A senior Iranian foreign ministry official said Tehran would take “action” against Washington if a new bill passed by the US House of Representatives tightening visa-free travel to the US is proved to have breached the July comprehensive nuclear deal between Iran and world powers.
Iran’s Deputy Foreign Minister for Legal and International Affairs Abbas Araghchi said Iran is negotiating with P5+1 (Russia, China, the US, Britain, France and Germany) and with the European Union’s foreign policy coordinator on the recent legislation passed by the US House of Representatives.
According to the bill, which was passed by 407 to 19 on Tuesday, visitors from the 38 “visa waiver” countries will need to obtain a visa to travel to the US if they have been to Syria, Iraq, Iran or Sudan in the past five years.
Araghchi said the bill has “diverse legal aspects” and Iran is examining them.
“If it is proved to be in breach of the Joint Comprehensive Plan of Action (JCPOA), we will take action,” he said.
Araghchi noted, though, that the bill has not been finalized yet.
Citizens of 38 countries, many in the EU, can currently fly to the US without applying for a visa under America’s Visa Waiver Program.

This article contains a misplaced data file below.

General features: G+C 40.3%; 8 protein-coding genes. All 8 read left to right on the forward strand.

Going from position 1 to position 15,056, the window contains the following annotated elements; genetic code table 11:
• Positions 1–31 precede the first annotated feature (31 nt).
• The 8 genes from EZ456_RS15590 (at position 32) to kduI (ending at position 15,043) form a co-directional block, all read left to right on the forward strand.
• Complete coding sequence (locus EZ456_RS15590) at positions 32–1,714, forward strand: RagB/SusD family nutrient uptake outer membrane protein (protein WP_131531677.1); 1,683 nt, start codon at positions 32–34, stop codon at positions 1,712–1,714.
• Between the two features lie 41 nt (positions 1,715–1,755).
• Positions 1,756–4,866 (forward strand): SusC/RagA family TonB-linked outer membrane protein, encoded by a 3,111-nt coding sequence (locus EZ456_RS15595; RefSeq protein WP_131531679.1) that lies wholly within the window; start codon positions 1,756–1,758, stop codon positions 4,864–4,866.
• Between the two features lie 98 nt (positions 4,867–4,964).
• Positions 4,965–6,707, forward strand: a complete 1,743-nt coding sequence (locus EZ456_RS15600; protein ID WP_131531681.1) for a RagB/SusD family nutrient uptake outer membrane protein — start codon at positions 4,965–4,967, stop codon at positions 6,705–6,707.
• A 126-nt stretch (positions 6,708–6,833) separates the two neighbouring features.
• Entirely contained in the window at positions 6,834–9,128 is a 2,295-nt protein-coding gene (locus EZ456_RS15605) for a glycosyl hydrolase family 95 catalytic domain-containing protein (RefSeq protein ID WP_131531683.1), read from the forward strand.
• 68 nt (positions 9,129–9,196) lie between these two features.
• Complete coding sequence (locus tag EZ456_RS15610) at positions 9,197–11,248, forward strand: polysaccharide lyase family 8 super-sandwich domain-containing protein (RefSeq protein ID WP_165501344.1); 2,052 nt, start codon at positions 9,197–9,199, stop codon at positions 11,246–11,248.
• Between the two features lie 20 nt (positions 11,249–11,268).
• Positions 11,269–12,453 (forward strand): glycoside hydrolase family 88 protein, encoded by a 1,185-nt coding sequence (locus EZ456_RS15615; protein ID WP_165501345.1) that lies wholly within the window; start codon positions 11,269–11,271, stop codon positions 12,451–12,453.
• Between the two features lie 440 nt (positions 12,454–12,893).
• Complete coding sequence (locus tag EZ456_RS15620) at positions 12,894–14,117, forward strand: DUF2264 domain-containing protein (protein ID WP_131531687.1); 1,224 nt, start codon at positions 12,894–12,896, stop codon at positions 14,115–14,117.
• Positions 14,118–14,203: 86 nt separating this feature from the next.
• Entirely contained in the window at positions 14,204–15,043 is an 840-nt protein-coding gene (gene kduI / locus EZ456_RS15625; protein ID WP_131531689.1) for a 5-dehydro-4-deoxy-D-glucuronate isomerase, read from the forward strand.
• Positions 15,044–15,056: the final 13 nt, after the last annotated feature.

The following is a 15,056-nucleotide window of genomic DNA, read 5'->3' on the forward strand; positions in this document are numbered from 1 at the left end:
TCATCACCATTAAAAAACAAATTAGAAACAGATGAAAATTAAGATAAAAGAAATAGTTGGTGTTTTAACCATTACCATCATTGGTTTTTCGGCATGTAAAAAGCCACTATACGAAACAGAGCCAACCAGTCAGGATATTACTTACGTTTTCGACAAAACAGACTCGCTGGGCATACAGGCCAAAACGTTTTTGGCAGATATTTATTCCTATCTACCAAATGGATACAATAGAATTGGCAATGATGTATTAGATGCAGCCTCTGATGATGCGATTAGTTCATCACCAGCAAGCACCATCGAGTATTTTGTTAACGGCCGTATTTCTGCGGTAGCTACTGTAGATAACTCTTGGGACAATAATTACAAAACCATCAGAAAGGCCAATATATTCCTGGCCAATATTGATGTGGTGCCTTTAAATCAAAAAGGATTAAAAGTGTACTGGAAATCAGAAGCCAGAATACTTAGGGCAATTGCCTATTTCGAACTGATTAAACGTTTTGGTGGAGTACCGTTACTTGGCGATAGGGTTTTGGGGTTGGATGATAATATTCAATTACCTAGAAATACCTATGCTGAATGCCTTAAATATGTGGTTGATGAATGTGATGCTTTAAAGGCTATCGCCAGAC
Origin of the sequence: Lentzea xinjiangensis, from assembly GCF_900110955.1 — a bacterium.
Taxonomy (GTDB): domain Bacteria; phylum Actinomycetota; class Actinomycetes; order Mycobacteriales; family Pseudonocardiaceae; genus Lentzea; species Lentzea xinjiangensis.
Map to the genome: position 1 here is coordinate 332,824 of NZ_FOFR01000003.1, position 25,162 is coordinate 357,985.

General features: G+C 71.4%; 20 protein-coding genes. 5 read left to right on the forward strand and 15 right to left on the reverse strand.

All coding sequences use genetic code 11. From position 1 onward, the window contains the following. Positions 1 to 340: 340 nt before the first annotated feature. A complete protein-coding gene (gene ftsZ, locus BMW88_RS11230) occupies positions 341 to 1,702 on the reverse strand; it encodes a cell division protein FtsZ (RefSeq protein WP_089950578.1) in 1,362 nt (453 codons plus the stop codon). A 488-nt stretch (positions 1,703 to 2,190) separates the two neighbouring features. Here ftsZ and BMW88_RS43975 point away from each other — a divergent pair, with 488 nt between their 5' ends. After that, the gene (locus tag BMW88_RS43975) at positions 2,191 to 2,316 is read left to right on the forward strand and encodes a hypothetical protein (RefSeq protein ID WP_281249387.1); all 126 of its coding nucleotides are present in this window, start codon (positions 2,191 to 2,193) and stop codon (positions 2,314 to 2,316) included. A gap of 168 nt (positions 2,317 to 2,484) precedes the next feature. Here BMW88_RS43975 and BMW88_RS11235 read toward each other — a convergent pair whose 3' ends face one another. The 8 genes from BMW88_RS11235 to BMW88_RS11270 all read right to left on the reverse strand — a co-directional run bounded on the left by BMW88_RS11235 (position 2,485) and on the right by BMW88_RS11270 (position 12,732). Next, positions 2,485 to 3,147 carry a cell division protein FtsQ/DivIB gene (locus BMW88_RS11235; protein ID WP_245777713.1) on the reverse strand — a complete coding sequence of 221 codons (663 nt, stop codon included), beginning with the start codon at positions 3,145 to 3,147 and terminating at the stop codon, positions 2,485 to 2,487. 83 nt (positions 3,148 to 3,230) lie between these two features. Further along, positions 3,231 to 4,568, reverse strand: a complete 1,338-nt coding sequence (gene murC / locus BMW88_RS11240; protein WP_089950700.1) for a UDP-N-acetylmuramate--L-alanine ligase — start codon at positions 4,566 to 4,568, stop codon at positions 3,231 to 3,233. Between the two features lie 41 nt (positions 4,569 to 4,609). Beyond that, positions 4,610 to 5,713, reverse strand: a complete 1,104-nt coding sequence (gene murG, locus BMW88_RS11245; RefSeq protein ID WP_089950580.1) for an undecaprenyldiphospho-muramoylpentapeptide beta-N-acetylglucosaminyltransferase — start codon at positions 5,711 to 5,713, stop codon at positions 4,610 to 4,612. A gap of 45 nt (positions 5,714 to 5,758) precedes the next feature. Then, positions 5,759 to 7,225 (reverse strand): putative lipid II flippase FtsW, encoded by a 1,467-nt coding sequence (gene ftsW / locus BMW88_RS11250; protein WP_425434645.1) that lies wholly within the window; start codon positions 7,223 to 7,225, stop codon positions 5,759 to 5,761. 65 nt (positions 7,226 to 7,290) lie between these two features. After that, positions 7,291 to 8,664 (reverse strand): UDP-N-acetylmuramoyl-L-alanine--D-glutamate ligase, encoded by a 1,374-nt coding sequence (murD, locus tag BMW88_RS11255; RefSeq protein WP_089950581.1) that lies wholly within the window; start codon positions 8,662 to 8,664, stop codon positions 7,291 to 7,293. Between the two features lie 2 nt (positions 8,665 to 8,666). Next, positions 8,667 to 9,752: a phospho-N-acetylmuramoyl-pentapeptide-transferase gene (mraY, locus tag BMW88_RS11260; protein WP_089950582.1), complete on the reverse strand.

The new legislation initially said those eligible for the waiver program who had travelled to “terrorist hotspots” like Iraq and Syria where the ISIL terrorist group controls territory would need to obtain a US visa.
But the final version included Iran and Sudan to the list of countries.
The bill HR158 means citizens of many EU countries and the rest of the 38 states participating in the program who travel to Iran for pleasure or business will have to obtain a visa should they ever want to enter the US.
The decision comes before implementation of the JCPOA.
The final nuclear deal, known as a big confidence-building step in relations between Iran and the West, is going to terminate all nuclear-related sanctions against Tehran after coming into force.